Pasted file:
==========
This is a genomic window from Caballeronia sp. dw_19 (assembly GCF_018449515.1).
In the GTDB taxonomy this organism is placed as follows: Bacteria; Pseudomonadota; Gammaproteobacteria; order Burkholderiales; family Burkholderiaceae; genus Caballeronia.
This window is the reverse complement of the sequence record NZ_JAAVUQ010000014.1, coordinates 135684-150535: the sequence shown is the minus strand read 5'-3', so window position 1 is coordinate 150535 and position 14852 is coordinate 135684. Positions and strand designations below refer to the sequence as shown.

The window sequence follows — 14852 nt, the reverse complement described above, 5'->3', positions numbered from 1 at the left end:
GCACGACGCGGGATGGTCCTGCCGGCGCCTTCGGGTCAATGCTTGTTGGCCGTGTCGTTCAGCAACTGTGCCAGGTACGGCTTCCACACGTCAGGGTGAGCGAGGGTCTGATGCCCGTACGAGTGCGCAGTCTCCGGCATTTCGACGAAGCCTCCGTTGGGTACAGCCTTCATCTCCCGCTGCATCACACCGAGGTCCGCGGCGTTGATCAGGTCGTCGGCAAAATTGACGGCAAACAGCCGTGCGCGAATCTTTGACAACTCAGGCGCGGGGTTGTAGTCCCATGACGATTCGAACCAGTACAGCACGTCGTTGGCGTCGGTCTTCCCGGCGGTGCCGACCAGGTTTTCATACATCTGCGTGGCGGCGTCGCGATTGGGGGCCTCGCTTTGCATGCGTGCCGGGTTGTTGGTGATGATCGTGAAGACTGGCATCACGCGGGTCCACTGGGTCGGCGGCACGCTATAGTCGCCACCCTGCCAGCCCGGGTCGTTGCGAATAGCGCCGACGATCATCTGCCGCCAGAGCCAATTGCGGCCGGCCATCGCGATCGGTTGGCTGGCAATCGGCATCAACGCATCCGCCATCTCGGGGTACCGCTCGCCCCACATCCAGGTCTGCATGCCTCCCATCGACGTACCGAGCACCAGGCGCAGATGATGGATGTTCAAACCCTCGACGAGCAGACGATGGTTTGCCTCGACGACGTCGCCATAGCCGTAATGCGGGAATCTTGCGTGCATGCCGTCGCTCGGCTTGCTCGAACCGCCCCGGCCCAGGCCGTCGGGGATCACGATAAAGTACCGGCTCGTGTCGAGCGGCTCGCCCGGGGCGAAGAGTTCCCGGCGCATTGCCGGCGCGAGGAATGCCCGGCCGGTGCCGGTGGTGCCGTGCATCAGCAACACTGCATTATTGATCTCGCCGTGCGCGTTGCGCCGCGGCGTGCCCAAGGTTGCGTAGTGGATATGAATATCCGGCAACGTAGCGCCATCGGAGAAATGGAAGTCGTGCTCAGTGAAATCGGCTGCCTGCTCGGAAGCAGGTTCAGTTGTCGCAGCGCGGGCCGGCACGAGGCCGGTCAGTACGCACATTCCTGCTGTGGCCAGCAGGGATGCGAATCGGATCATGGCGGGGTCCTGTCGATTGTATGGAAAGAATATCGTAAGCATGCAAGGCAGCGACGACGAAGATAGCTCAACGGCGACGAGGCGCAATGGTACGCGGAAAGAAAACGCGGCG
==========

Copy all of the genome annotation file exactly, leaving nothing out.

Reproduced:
This is a genomic window from Caballeronia sp. dw_19 (assembly GCF_018449515.1).
In the GTDB taxonomy this organism is placed as follows: Bacteria; Pseudomonadota; Gammaproteobacteria; order Burkholderiales; family Burkholderiaceae; genus Caballeronia.
This window is the reverse complement of the sequence record NZ_JAAVUQ010000014.1, coordinates 135684-150535: the sequence shown is the minus strand read 5'-3', so window position 1 is coordinate 150535 and position 14852 is coordinate 135684. Positions and strand designations below refer to the sequence as shown.

The window sequence follows — 14852 nt, the reverse complement described above, 5'->3', positions numbered from 1 at the left end:
GCACGACGCGGGATGGTCCTGCCGGCGCCTTCGGGTCAATGCTTGTTGGCCGTGTCGTTCAGCAACTGTGCCAGGTACGGCTTCCACACGTCAGGGTGAGCGAGGGTCTGATGCCCGTACGAGTGCGCAGTCTCCGGCATTTCGACGAAGCCTCCGTTGGGTACAGCCTTCATCTCCCGCTGCATCACACCGAGGTCCGCGGCGTTGATCAGGTCGTCGGCAAAATTGACGGCAAACAGCCGTGCGCGAATCTTTGACAACTCAGGCGCGGGGTTGTAGTCCCATGACGATTCGAACCAGTACAGCACGTCGTTGGCGTCGGTCTTCCCGGCGGTGCCGACCAGGTTTTCATACATCTGCGTGGCGGCGTCGCGATTGGGGGCCTCGCTTTGCATGCGTGCCGGGTTGTTGGTGATGATCGTGAAGACTGGCATCACGCGGGTCCACTGGGTCGGCGGCACGCTATAGTCGCCACCCTGCCAGCCCGGGTCGTTGCGAATAGCGCCGACGATCATCTGCCGCCAGAGCCAATTGCGGCCGGCCATCGCGATCGGTTGGCTGGCAATCGGCATCAACGCATCCGCCATCTCGGGGTACCGCTCGCCCCACATCCAGGTCTGCATGCCTCCCATCGACGTACCGAGCACCAGGCGCAGATGATGGATGTTCAAACCCTCGACGAGCAGACGATGGTTTGCCTCGACGACGTCGCCATAGCCGTAATGCGGGAATCTTGCGTGCATGCCGTCGCTCGGCTTGCTCGAACCGCCCCGGCCCAGGCCGTCGGGGATCACGATAAAGTACCGGCTCGTGTCGAGCGGCTCGCCCGGGGCGAAGAGTTCCCGGCGCATTGCCGGCGCGAGGAATGCCCGGCCGGTGCCGGTGGTGCCGTGCATCAGCAACACTGCATTATTGATCTCGCCGTGCGCGTTGCGCCGCGGCGTGCCCAAGGTTGCGTAGTGGATATGAATATCCGGCAACGTAGCGCCATCGGAGAAATGGAAGTCGTGCTCAGTGAAATCGGCTGCCTGCTCGGAAGCAGGTTCAGTTGTCGCAGCGCGGGCCGGCACGAGGCCGGTCAGTACGCACATTCCTGCTGTGGCCAGCAGGGATGCGAATCGGATCATGGCGGGGTCCTGTCGATTGTATGGAAAGAATATCGTAAGCATGCAAGGCAGCGACGACGAAGATAGCTCAACGGCGACGAGGCGCAATGGTACGCGGAAAGAAAACGCGGCG